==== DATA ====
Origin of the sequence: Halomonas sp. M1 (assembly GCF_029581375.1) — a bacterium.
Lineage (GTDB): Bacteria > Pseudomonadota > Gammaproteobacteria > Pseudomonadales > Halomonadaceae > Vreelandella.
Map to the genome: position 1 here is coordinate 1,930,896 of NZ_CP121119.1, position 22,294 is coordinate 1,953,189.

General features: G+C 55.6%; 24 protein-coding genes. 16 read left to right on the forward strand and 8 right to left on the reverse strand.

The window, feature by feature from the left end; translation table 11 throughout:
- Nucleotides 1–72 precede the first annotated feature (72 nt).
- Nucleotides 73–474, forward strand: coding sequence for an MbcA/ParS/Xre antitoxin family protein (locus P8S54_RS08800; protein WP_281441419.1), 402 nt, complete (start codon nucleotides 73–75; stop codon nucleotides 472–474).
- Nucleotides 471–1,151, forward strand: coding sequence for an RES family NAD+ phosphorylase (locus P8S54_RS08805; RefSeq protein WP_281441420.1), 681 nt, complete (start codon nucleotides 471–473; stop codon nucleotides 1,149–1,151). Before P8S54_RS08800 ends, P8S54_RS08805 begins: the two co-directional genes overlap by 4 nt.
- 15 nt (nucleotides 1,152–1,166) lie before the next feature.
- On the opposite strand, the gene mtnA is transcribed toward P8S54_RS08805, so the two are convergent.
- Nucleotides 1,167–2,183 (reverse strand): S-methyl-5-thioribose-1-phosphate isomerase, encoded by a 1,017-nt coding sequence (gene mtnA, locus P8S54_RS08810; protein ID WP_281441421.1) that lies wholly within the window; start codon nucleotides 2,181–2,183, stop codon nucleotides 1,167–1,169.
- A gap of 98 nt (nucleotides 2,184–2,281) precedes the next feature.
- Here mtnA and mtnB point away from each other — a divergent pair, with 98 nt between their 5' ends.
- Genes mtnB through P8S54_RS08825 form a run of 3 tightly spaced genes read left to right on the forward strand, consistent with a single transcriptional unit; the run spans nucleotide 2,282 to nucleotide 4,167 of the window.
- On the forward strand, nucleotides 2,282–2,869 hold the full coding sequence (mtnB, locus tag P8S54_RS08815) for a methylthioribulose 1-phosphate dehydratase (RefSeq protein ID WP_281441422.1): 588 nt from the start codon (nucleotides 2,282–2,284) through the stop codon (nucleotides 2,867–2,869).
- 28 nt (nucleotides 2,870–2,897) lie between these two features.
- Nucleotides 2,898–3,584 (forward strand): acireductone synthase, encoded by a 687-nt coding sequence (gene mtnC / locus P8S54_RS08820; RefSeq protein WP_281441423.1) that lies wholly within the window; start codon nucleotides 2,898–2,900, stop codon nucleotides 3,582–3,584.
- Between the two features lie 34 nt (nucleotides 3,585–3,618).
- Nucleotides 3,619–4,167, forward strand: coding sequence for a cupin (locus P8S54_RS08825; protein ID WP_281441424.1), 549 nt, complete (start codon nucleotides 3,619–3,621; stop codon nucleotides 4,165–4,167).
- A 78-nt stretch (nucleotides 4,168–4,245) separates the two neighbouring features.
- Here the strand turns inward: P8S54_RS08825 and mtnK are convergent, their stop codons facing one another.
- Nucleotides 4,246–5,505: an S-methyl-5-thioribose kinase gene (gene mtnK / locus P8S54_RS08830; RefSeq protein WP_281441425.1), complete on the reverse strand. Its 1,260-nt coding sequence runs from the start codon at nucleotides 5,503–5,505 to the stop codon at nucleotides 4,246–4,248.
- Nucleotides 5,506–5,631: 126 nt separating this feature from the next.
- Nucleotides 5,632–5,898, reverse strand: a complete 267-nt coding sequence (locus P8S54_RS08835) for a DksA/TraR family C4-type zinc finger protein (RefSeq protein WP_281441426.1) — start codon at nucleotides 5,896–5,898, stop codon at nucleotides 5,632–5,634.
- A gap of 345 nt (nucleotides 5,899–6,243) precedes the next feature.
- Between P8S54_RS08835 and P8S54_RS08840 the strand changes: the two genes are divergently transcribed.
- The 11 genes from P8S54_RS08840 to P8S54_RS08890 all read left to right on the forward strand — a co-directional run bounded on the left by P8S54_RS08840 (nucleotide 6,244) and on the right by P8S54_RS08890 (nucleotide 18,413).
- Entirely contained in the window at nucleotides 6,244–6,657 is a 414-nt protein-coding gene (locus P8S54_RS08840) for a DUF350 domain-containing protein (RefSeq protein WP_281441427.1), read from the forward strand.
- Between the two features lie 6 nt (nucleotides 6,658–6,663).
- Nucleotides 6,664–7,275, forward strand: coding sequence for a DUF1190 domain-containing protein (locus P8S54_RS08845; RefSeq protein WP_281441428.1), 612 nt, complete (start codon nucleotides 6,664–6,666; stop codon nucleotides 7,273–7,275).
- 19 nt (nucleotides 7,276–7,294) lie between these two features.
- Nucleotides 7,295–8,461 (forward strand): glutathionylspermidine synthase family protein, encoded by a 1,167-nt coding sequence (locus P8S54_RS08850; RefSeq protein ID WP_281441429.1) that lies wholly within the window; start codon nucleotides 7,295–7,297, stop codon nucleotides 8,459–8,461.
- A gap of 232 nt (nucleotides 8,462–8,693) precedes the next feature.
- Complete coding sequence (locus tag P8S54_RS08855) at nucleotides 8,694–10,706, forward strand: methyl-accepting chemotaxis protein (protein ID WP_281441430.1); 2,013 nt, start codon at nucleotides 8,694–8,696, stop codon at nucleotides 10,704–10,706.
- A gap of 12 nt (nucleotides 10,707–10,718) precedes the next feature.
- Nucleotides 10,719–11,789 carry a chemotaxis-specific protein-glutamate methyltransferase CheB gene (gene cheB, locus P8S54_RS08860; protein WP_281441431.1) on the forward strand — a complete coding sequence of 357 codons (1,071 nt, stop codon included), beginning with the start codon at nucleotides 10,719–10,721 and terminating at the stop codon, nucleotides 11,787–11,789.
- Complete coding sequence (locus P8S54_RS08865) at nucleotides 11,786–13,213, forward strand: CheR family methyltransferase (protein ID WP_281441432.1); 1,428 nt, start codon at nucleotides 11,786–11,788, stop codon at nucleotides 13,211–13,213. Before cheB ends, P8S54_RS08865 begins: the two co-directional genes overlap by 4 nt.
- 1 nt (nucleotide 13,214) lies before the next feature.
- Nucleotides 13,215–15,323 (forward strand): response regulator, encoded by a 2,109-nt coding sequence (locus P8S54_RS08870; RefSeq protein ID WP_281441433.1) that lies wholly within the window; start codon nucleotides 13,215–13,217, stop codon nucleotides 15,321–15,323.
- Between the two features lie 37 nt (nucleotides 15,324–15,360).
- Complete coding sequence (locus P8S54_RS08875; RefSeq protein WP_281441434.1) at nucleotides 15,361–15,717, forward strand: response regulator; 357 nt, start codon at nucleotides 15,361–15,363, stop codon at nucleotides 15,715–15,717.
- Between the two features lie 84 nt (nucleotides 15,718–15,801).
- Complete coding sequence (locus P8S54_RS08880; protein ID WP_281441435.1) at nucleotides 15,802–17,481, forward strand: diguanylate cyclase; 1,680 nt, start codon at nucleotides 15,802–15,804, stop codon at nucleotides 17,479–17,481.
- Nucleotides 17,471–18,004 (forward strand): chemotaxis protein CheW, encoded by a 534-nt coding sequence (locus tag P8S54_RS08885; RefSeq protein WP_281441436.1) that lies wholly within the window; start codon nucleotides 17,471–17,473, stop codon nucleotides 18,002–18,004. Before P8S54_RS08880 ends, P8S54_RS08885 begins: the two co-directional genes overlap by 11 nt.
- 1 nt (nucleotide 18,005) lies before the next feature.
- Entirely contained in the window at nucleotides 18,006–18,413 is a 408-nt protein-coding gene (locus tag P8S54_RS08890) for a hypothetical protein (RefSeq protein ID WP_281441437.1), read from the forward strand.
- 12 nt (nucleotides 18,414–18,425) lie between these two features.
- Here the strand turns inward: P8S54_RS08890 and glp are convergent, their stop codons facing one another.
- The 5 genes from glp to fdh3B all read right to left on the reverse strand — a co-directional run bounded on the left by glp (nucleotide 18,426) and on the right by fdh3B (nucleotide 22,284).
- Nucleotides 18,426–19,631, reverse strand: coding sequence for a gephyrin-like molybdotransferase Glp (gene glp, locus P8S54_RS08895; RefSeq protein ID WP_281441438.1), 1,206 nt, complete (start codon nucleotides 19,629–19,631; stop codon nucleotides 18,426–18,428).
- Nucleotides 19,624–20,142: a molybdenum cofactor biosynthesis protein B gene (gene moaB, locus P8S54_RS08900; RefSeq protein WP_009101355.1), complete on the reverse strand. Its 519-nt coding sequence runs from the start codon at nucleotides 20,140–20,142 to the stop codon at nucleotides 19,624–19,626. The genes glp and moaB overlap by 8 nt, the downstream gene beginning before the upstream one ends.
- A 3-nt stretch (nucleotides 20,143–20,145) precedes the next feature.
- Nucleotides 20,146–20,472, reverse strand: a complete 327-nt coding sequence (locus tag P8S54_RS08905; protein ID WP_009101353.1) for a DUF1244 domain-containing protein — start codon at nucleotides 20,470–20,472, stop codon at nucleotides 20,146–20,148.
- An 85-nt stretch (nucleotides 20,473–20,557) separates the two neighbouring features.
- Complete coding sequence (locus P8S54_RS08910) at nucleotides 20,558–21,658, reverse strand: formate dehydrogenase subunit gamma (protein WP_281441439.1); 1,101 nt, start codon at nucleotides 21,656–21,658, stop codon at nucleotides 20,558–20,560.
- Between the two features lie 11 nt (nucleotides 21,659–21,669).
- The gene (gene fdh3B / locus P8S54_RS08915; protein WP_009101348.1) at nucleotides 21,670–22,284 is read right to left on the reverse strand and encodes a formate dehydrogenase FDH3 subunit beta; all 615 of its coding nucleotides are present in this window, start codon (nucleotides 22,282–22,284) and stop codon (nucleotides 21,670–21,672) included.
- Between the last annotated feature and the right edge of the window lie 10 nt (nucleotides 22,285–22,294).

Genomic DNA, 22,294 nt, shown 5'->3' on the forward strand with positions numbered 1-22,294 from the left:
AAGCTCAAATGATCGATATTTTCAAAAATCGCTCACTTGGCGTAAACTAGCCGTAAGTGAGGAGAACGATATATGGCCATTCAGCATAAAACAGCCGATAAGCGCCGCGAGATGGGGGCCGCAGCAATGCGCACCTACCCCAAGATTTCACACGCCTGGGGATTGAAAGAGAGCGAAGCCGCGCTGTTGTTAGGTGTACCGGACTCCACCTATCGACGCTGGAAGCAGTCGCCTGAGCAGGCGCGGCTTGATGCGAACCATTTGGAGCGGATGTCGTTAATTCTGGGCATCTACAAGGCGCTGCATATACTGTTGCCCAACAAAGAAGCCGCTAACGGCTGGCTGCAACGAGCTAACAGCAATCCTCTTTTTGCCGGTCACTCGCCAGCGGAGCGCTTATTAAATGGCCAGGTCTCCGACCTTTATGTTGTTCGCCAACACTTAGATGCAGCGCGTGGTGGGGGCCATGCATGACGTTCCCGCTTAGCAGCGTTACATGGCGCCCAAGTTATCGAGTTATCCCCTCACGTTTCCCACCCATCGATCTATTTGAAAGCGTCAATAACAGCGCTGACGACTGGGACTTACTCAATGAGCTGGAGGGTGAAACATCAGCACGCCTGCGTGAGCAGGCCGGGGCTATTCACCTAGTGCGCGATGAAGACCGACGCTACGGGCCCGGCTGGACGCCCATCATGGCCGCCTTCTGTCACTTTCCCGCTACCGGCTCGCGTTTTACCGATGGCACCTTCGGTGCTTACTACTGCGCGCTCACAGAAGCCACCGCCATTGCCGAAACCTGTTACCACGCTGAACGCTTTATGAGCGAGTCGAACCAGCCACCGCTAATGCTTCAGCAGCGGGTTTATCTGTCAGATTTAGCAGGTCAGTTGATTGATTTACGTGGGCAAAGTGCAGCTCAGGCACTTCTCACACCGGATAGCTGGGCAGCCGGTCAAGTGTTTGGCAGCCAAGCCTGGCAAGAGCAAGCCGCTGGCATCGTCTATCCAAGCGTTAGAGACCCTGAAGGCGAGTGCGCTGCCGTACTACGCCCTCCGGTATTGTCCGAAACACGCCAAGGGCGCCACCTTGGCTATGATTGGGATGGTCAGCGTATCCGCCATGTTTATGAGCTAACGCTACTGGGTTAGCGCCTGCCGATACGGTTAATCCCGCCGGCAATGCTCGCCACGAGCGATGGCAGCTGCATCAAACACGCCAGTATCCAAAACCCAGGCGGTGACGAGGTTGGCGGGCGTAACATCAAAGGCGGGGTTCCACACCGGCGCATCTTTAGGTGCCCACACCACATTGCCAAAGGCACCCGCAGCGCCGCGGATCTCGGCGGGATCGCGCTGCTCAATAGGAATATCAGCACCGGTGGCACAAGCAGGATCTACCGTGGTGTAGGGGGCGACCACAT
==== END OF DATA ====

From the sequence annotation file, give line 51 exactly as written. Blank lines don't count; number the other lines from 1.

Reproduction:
- Nucleotides 19,624–20,142: a molybdenum cofactor biosynthesis protein B gene (gene moaB, locus P8S54_RS08900; RefSeq protein WP_009101355.1), complete on the reverse strand. Its 519-nt coding sequence runs from the start codon at nucleotides 20,140–20,142 to the stop codon at nucleotides 19,624–19,626. The genes glp and moaB overlap by 8 nt, the downstream gene beginning before the upstream one ends.